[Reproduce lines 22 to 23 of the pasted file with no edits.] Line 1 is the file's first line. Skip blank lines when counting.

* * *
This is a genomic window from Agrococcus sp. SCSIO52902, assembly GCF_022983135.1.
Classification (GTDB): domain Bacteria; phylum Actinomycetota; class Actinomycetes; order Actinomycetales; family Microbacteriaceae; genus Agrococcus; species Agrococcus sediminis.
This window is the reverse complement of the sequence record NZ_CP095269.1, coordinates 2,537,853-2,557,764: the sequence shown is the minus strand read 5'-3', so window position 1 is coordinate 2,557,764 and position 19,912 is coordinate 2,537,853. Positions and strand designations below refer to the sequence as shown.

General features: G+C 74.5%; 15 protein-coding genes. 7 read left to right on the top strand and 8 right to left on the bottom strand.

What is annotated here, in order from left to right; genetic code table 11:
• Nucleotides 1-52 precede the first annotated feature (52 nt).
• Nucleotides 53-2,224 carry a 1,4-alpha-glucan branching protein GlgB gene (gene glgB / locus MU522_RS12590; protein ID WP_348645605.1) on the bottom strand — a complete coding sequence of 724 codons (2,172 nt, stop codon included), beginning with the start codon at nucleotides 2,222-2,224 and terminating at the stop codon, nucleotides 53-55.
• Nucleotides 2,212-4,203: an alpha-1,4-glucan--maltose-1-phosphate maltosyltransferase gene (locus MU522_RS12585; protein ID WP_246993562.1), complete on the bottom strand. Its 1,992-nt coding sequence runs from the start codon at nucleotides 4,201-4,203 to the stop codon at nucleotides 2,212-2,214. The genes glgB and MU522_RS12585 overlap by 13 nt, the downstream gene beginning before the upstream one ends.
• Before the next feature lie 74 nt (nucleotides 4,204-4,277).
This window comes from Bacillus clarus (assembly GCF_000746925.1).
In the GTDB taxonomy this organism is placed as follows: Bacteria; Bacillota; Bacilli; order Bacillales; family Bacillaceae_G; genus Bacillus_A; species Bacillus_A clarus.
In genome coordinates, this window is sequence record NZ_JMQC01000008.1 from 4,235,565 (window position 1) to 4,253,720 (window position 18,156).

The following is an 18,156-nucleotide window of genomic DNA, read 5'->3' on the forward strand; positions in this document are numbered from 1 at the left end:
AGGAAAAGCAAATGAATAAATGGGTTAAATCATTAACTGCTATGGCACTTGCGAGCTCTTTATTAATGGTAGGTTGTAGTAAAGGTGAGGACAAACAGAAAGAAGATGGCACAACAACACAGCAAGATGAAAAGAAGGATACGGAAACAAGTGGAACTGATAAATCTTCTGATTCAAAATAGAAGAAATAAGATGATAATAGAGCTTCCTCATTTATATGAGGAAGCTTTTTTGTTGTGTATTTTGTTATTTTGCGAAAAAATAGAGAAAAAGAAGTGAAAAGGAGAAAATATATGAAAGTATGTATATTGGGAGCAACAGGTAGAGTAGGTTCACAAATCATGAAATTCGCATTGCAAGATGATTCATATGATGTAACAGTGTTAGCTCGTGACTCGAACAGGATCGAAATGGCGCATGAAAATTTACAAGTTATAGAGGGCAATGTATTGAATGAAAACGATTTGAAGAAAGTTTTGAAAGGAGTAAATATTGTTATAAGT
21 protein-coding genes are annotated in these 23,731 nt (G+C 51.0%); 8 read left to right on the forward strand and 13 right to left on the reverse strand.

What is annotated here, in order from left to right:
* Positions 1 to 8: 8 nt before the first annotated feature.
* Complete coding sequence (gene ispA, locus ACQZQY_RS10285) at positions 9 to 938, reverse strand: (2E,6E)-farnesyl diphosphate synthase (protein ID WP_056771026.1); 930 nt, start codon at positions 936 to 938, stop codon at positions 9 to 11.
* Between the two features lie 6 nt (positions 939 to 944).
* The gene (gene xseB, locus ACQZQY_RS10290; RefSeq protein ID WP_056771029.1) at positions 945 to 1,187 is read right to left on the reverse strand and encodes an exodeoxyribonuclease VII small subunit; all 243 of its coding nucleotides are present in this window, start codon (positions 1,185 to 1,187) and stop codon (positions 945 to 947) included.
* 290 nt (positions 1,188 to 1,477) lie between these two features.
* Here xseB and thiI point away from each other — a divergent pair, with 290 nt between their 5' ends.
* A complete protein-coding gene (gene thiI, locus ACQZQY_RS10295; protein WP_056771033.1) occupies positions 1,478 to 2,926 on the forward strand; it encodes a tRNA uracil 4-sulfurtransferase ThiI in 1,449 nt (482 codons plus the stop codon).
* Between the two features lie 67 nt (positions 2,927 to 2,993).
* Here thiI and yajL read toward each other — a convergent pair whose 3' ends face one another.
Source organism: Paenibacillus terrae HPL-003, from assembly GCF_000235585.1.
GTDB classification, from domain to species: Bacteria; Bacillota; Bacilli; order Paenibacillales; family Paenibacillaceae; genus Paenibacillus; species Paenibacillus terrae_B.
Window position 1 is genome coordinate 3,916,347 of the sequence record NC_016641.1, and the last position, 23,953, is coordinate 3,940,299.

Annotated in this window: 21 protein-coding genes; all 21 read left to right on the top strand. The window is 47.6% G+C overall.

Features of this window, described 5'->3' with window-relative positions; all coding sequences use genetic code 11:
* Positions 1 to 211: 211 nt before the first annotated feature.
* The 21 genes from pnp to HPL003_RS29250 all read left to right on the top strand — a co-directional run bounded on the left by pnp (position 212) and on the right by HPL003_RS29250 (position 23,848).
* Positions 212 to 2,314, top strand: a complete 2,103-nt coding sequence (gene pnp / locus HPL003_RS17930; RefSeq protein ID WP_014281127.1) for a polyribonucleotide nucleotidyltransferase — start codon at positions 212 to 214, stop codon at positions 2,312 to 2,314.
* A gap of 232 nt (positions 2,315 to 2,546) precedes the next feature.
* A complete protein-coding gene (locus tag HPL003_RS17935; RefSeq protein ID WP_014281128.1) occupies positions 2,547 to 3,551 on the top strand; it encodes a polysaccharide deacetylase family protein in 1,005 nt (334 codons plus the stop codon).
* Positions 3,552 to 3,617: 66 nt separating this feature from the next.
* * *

* Here xseB and thiI point away from each other — a divergent pair, with 290 nt between their 5' ends.
* A complete protein-coding gene (gene thiI, locus ACQZQY_RS10295; protein WP_056771033.1) occupies positions 1,478 to 2,926 on the forward strand; it encodes a tRNA uracil 4-sulfurtransferase ThiI in 1,449 nt (482 codons plus the stop codon).